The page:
See project here.
Birds face various obstacles in the urban environment. Windows are considered to be one of the largest sources of direct human-caused mortality for birds in North America. Glass, wether reflective or clear, is effectively invisible to birds. Birds collide with glass because they are trying to fly into the habitats they see beyond or reflected by the glass. It is estimated that across Canada, 16-42 million birds are killed annually by collisions with buildings .
From experience, hitting something with your head, such as an unseen obstacle, makes you see spots. But what do these spots mean? Can they be seen as warnings? Are they hallucinations? Can they be seen as having an enjoyable aesthetic component; or do they just indicate bodily harm? In the case of the British artist Damien Hirst and in the light of negative opinion of some recent commentators, seeing spots has left this artist in the altered state of seeing dollars signs. In 2011, over 300 spot paintings existed, ranging in price from 7,000 to 25,000 euros, and have continued to increase in numbers and value since. In defence, Hirst has stressed these works aesthetic qualities stating that “to create that structure, to do those colours, and do nothing. I suddenly got what I wanted. It was just a way of pinning down the joy of colour” .
Historically, paintings have been considered windows onto a world and the painter’s goal was to portray depth and a sense of space beyond its surface. This view of painting is parallel to how birds currently perceive unobstructed windows in an urban environment. During modernism however, painters began to deconstruct, isolate and explore the diverse functions of painting, one of which was to draw attention to its surface through colour and flatness. Hirst’s work participates in this trajectory. The Department of Bird Safety’s goal is to adapt his work to support the evolution of bird perception into the modernist paradigm of flatness and to use the window as a space for the contemplation of consciousness, both human and non-human.
In October 2014, the Department of Bird Safety was approached by the employees of the Aberthau Community Centre to help find a solution to birds hitting the centre’s windows due to their highly reflective surface. The centre’s main facade consist of four large windows located next to a children playground. The Department of Bird Safety proposes to use these windows to create an art piece that will deter birds from colliding with the building. The installation will takes visual notes from Hirst’s spot paintings and the dot pattern created by Feather Friendly, a bird collision company specializing in glass deterrents.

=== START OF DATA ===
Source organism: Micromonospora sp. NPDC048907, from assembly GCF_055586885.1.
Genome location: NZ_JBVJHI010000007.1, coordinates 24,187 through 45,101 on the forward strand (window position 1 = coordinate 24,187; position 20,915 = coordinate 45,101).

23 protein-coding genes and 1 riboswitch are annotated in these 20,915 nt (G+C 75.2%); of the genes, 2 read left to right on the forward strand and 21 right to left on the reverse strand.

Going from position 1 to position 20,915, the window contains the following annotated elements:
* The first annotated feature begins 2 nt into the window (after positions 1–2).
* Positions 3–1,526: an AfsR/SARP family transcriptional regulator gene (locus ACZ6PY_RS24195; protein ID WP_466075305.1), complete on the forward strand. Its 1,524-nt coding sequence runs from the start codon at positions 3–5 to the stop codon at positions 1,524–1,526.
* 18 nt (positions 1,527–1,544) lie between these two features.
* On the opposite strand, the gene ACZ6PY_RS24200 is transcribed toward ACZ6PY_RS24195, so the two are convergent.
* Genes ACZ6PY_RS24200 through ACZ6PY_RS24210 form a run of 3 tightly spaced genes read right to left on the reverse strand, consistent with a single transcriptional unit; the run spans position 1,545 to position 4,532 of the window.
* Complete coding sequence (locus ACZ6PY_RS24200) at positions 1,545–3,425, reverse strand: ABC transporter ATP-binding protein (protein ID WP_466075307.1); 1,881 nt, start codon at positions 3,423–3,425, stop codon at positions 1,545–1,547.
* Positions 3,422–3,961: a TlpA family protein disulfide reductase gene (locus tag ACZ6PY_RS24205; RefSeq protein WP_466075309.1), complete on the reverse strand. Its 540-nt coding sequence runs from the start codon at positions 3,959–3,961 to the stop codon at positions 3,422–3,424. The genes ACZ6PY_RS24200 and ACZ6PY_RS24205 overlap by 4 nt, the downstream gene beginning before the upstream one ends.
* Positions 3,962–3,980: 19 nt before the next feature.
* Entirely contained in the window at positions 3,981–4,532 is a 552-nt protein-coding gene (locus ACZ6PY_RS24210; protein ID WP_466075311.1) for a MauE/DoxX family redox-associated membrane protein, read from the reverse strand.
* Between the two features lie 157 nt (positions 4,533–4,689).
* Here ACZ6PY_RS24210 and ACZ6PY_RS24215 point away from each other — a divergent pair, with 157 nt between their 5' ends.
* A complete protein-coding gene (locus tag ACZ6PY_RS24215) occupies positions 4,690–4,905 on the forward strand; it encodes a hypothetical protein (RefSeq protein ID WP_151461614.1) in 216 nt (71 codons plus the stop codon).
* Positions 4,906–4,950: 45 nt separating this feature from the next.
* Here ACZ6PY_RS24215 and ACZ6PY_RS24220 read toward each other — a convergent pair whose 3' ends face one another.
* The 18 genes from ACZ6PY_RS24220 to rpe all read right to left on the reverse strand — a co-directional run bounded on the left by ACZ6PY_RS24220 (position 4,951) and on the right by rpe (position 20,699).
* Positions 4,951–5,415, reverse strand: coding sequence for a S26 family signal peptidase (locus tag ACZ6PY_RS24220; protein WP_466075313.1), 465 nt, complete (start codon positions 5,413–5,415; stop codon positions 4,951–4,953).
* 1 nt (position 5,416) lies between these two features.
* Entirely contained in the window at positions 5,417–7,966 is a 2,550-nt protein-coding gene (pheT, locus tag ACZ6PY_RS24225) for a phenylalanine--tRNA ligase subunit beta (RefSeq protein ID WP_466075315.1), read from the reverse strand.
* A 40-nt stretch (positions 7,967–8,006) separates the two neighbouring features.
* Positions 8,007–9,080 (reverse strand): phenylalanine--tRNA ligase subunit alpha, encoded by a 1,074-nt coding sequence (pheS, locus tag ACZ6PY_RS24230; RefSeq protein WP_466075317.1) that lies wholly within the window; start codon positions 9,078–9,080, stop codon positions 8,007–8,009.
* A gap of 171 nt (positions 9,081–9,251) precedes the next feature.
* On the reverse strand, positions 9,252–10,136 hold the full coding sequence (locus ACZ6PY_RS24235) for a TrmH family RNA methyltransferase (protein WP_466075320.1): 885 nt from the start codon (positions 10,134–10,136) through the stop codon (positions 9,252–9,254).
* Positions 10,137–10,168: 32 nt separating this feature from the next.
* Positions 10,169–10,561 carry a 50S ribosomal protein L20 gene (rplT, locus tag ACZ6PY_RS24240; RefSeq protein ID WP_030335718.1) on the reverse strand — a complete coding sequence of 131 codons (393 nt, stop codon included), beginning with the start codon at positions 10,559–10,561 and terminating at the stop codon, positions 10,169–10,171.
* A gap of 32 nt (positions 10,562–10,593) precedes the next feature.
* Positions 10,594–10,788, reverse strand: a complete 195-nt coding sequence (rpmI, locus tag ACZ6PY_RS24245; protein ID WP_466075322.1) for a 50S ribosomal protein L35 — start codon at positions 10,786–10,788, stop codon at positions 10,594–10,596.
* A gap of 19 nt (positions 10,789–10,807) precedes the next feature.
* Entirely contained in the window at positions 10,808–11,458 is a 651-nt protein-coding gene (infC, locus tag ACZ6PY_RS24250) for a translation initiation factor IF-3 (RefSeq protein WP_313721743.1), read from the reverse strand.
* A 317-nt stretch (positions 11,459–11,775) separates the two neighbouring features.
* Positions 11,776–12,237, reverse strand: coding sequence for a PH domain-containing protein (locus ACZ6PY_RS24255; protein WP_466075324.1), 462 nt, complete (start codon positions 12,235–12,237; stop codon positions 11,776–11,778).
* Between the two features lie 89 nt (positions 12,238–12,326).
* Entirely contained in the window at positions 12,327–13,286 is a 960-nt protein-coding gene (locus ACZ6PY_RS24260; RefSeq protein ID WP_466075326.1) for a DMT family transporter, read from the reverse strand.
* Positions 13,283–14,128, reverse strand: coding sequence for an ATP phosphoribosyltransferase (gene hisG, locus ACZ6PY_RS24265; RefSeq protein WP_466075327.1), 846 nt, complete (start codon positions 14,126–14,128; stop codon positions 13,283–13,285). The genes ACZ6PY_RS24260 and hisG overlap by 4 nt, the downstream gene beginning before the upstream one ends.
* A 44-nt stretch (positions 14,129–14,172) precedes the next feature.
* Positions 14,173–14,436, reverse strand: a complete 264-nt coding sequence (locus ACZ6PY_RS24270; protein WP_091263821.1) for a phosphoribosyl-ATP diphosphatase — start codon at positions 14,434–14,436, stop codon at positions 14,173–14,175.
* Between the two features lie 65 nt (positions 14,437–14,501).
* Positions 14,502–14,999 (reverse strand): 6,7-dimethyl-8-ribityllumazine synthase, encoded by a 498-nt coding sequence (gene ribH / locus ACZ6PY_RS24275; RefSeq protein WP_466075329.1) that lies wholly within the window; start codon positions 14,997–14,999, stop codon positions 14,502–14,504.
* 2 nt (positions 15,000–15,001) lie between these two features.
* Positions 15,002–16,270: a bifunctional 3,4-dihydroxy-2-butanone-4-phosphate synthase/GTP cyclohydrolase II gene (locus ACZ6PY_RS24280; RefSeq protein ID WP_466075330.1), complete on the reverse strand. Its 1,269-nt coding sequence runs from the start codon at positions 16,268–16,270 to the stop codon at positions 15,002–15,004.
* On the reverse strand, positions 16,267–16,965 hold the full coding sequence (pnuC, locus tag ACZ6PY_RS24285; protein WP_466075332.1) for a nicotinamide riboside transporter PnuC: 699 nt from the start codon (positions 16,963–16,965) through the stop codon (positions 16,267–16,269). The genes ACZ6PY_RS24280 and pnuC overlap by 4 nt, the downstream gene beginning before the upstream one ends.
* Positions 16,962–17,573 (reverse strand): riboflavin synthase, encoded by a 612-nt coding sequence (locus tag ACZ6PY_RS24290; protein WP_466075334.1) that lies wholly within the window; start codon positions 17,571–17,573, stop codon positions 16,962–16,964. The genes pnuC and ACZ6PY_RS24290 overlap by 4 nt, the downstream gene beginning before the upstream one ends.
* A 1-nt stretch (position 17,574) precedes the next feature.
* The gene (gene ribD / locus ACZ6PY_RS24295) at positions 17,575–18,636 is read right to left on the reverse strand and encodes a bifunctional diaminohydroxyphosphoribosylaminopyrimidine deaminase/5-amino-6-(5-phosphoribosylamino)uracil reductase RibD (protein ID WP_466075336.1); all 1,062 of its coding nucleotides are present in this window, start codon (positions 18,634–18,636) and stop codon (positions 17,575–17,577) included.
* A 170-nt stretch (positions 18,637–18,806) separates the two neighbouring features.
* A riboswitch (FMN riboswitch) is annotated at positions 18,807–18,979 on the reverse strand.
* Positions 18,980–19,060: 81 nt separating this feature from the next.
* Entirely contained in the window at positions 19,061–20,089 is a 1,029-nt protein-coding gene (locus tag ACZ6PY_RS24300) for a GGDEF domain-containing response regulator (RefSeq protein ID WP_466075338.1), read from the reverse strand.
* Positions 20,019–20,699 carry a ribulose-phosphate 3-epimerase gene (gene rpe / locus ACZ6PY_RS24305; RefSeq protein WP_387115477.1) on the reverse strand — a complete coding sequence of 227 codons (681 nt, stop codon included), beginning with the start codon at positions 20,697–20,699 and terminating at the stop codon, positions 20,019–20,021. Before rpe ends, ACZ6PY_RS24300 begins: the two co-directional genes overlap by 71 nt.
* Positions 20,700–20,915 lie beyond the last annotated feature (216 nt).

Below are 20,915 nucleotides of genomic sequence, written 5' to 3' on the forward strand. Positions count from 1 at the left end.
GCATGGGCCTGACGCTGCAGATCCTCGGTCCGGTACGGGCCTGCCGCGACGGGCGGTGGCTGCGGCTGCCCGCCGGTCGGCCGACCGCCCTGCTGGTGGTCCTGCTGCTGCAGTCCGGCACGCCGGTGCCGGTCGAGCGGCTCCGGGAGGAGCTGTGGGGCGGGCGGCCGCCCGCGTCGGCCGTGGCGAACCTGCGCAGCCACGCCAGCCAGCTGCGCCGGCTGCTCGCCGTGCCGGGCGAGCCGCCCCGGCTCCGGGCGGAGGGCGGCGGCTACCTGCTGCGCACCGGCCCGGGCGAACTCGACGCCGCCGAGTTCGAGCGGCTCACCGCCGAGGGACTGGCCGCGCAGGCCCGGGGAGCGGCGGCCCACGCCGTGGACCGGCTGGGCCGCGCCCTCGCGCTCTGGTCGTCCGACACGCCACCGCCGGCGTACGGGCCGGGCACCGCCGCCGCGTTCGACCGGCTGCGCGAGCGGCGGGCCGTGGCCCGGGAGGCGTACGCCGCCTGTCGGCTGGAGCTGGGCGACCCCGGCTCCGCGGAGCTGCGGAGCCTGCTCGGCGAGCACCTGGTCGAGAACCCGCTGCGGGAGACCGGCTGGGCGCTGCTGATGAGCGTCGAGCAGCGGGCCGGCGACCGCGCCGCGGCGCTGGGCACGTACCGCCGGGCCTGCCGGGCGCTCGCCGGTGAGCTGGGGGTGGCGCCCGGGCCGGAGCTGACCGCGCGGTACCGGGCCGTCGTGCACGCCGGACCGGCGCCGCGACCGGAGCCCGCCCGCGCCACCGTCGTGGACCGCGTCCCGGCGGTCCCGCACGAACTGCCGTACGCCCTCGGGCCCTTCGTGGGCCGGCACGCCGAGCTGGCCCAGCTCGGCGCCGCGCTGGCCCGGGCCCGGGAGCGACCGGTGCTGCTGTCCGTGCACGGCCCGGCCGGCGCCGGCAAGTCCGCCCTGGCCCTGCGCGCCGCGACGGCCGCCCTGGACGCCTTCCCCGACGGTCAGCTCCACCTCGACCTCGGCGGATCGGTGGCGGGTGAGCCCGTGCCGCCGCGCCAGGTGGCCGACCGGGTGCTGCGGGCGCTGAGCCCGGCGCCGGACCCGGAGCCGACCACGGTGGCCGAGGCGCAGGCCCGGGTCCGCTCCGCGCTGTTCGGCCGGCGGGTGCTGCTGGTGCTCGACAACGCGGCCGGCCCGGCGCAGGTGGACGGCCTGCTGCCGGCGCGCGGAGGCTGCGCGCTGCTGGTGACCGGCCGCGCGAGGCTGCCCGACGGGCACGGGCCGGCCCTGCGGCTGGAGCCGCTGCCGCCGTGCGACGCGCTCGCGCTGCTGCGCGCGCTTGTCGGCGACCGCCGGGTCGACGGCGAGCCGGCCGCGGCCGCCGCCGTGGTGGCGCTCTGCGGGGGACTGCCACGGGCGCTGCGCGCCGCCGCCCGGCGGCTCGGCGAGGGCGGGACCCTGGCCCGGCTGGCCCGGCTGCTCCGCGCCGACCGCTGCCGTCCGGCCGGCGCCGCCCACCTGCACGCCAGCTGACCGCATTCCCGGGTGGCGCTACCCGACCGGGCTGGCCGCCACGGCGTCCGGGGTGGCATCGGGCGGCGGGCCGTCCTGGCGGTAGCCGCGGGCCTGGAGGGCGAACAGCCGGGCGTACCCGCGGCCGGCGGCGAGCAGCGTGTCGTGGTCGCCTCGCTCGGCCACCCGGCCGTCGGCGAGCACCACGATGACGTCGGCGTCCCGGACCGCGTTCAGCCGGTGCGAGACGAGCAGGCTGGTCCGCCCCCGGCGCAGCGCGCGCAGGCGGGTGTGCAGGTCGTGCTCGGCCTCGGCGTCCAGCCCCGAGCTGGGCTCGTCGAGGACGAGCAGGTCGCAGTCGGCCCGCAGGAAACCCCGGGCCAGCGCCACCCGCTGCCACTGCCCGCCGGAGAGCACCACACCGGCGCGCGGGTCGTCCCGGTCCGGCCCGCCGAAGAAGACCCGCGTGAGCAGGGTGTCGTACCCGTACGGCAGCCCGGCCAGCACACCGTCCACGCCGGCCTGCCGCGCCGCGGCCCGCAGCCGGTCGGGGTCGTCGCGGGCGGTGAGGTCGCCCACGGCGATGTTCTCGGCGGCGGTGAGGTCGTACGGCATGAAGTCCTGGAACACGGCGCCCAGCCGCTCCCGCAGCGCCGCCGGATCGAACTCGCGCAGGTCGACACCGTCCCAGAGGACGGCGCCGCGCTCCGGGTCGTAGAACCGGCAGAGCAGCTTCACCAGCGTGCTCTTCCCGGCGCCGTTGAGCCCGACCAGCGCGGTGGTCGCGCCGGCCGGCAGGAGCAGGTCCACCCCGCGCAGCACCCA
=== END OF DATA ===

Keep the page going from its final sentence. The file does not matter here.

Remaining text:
The installation counts a total of 3807 multicoloured vinyl sticker dots of 0.75 inches in diameters. In order to meet the Vancouver Bird Friendly Strategy and its Building Design Guidelines, each dot will is placed on in the exterior surface of the glass with a gap of 2 inches vertically and horizontally . The colourful dots offers an enjoyable aesthetic component that are observable by both humans and birds. The vivid and playful spectrum of hues complements the playground and its surroundings. The wooden beams that surround each window also reinforce the idea of the frame and its surface.
Beyond indicating bodily harm, which could be a shared perception when experiencing head trauma, the dots acts as a warning to future misperceptions. Seeing spots can be interpreted as a symptom of the danger but also as the potential damage that would be done to the birds. The installation acts as a premonition and projection of potential dangers that lurk on the glass surface if a bird was to try to fly beyond it.
Like most of Hirst’s spot paintings that are executed by assistants, the Department of Bird Safety used a parallel process to construct the installation as a community art project involving volunteer participants. It is the collective’s mandate to produce socially engaged art that raises awareness about issues concerning endemic and migratory birds. The Department anticipated that through this project, citizens started taking into account nonhuman use of the urban milieu.
 Bird Friendly Strategy, Vancouver.
 Damien Hirst cited in Damien Hirst and Gordon Burn, ‘On the Way to Work’, (Faber and Faber, 2001), 119
 Bird Friendly Strategy, Vancouver.
Photos: Convenience Group & Hip Gallery